At your pre-operative consultation with Dr. Maloney you will be given a map to the surgery center and your prescriptions. Get these prescriptions filled before surgery. Bags of frozen peas or corn work well as icepacks after your procedure. You need to stay hydrated. Have plenty of water or sports drinks around the house. We suggest you begin a stool softener as narcotic pain medication and anesthesia can make you constipated.

    If you are having surgery before 10:00am, you cannot have anything to eat or drink after midnight, this includes water. If your procedure is scheduled for after 10:00am, we suggest drinking 16-24 ounces of Gatorade or other “sports drink” (the full sugar version, not diet) four hours before your operation. Studies have shown this will decrease dehydration and nausea post-surgery. You should not have anything to eat or drink other than the Gatorade. Do not put any lotions, deodorant or make-up on the day of surgery. Please do not wear any jewelry to the surgery center. You should wear comfortable clothes that are easy to get on and off. A shirt that zips or buttons up the front is preferable, as are loose workout type pants or sweat pants. Bring your picture ID when you check into the surgery center. You will check in and then be taken back to the pre-operating area where Dr. Maloney will come and discuss the surgical plan, answer any additional questions you have and mark the surgical site. At this time you will meet the anesthesiologist and ask him/her any questions you may have.

  • How is the mastopexy performed?

    A mastopexy procedure takes about three hours. The anesthesiologist will put you to sleep for this operation for safety and comfort. Dr. Maloney will remove the excess skin and reposition the breast tissue using an anchor incision or inverted T incision (which he will show you at your consultation). You will wake up in the recovery room and be ready to go home in about an hour.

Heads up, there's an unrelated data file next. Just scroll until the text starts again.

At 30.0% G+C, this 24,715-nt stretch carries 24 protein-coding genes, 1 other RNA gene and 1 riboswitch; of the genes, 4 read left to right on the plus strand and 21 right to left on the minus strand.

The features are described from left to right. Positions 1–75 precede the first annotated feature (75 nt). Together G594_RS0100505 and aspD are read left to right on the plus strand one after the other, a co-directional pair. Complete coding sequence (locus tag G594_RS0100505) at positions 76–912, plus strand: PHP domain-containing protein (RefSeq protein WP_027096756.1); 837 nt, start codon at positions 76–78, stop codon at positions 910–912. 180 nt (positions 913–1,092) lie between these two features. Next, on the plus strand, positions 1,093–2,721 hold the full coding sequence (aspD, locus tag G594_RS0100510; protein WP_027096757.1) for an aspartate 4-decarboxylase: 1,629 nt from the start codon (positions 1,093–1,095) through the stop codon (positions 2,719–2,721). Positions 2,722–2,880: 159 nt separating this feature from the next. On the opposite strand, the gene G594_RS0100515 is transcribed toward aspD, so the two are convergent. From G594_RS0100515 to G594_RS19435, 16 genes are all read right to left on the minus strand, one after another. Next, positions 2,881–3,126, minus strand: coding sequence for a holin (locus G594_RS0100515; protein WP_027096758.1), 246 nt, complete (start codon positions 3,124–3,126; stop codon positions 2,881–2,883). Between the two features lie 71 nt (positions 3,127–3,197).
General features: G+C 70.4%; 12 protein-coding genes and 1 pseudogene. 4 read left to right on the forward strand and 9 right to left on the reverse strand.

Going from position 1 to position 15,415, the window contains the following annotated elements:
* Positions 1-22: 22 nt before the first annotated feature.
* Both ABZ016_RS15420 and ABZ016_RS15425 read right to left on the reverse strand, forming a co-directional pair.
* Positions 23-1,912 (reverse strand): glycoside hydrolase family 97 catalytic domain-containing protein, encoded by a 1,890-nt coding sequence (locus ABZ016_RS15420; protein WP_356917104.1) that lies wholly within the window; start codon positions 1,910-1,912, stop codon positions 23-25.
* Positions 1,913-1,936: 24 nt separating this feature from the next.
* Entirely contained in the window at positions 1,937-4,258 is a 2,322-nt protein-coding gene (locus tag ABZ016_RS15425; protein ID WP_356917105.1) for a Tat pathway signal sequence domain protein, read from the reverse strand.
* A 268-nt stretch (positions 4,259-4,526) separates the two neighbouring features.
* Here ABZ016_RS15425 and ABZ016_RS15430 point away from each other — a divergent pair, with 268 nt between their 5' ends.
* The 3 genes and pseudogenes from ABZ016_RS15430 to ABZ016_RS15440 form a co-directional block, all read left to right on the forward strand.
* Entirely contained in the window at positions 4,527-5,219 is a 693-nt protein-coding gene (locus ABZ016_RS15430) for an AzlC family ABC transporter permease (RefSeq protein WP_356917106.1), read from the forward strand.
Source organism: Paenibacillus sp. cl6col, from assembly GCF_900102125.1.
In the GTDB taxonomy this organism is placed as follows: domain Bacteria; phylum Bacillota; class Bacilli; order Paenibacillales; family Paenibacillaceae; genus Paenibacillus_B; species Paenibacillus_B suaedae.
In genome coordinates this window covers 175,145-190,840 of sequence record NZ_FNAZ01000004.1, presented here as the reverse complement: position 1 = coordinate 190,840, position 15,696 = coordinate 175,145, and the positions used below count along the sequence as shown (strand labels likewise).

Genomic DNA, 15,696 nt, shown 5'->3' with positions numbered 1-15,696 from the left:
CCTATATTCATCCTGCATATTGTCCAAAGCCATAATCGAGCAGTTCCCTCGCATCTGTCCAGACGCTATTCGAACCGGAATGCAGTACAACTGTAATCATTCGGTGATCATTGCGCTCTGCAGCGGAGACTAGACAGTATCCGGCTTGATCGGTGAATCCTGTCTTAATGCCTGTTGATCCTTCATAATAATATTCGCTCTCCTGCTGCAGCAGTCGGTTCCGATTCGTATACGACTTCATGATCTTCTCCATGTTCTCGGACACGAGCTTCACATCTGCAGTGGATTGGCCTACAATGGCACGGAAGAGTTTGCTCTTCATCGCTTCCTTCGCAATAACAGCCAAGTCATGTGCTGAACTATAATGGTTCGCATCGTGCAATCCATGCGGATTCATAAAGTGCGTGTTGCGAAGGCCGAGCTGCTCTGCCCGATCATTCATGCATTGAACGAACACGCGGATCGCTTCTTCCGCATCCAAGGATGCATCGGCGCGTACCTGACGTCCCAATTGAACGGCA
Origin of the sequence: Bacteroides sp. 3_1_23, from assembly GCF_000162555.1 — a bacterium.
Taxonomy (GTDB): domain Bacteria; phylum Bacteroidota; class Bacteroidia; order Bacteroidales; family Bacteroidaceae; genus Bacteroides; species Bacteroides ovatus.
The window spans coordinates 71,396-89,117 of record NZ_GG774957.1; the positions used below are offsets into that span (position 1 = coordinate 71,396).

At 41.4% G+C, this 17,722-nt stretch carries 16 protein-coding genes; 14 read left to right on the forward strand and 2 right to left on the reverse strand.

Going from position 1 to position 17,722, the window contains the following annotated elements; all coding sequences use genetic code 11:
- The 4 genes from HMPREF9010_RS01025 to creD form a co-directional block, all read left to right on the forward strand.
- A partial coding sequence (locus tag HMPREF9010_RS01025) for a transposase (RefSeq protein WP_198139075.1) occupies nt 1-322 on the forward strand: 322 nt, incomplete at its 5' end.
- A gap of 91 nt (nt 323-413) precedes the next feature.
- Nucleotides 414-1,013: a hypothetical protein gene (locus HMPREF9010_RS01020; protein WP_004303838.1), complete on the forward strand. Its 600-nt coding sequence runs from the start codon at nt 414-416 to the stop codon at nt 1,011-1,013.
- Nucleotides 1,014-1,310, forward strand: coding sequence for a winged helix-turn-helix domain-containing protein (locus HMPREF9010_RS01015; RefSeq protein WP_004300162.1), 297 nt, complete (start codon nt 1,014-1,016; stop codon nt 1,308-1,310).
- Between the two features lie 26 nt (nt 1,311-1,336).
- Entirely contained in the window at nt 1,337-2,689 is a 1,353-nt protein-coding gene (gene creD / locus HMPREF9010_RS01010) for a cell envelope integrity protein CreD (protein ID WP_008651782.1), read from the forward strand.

• What should I expect after a mastopexy?

    You will wear a bandage over your incisions or a support bra to minimize swelling. You should rest and eat a healthy diet high in protein for healing. Please avoid alcohol and refrain from smoking. We recommend early and frequent ambulation after surgery to reduce the risk of blood clot formation in the legs and to speed up your recovery. You may remove your dressings and shower the day after surgery. You will also return to the office for your first post-operative exam one to three days after surgery. Some oozing from the incision is normal, especially underneath the breast.  A low grade fever is common after any surgical procedure. If you have any questions during the recovery phase, please do not hesitate to call the office any time, day or night.

  • What are the benefits of a mastopexy?

    After the procedure your nipple position and breast tissue will be repositioned to give you better size and shape to your breasts.

  • What are the risks of a mastopexy?

    A mastopexy has both aesthetic and health risks, and it is the woman’s personal decision whether the benefits outweigh those risks. More commonly seen risks include scars, bleeding, infection, breast asymmetry, excessive firmness, slow wound healing or changes in nipple or breast sensation. There are also more uncommon, but more complicated risks such as loss of the nipple and deep vein thrombosis. For a full list of risks, go to www.plasticsurgery.org.